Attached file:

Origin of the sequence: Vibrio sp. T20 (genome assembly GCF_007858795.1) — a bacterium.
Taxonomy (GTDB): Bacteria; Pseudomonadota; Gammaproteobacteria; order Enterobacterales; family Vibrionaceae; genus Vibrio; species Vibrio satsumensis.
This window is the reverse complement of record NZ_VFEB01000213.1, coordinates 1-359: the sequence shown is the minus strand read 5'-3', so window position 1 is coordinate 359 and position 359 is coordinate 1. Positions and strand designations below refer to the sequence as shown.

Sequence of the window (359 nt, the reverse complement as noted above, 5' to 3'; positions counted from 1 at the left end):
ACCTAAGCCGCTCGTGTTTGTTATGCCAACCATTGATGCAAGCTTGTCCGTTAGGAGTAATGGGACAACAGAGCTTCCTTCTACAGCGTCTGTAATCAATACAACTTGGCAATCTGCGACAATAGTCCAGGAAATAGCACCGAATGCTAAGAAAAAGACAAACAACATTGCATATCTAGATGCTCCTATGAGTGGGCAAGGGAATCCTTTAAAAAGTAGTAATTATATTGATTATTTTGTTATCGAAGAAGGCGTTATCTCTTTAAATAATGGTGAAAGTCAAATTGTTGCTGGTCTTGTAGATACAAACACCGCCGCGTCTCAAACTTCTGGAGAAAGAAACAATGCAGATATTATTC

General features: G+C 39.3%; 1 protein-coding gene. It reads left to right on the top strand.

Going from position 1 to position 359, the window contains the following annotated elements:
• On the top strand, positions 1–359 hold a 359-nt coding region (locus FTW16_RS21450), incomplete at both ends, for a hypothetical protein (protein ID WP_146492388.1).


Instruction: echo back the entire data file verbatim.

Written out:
Origin of the sequence: Vibrio sp. T20 (genome assembly GCF_007858795.1) — a bacterium.
Taxonomy (GTDB): Bacteria; Pseudomonadota; Gammaproteobacteria; order Enterobacterales; family Vibrionaceae; genus Vibrio; species Vibrio satsumensis.
This window is the reverse complement of record NZ_VFEB01000213.1, coordinates 1-359: the sequence shown is the minus strand read 5'-3', so window position 1 is coordinate 359 and position 359 is coordinate 1. Positions and strand designations below refer to the sequence as shown.

Sequence of the window (359 nt, the reverse complement as noted above, 5' to 3'; positions counted from 1 at the left end):
ACCTAAGCCGCTCGTGTTTGTTATGCCAACCATTGATGCAAGCTTGTCCGTTAGGAGTAATGGGACAACAGAGCTTCCTTCTACAGCGTCTGTAATCAATACAACTTGGCAATCTGCGACAATAGTCCAGGAAATAGCACCGAATGCTAAGAAAAAGACAAACAACATTGCATATCTAGATGCTCCTATGAGTGGGCAAGGGAATCCTTTAAAAAGTAGTAATTATATTGATTATTTTGTTATCGAAGAAGGCGTTATCTCTTTAAATAATGGTGAAAGTCAAATTGTTGCTGGTCTTGTAGATACAAACACCGCCGCGTCTCAAACTTCTGGAGAAAGAAACAATGCAGATATTATTC

General features: G+C 39.3%; 1 protein-coding gene. It reads left to right on the top strand.

Going from position 1 to position 359, the window contains the following annotated elements:
• On the top strand, positions 1–359 hold a 359-nt coding region (locus FTW16_RS21450), incomplete at both ends, for a hypothetical protein (protein ID WP_146492388.1).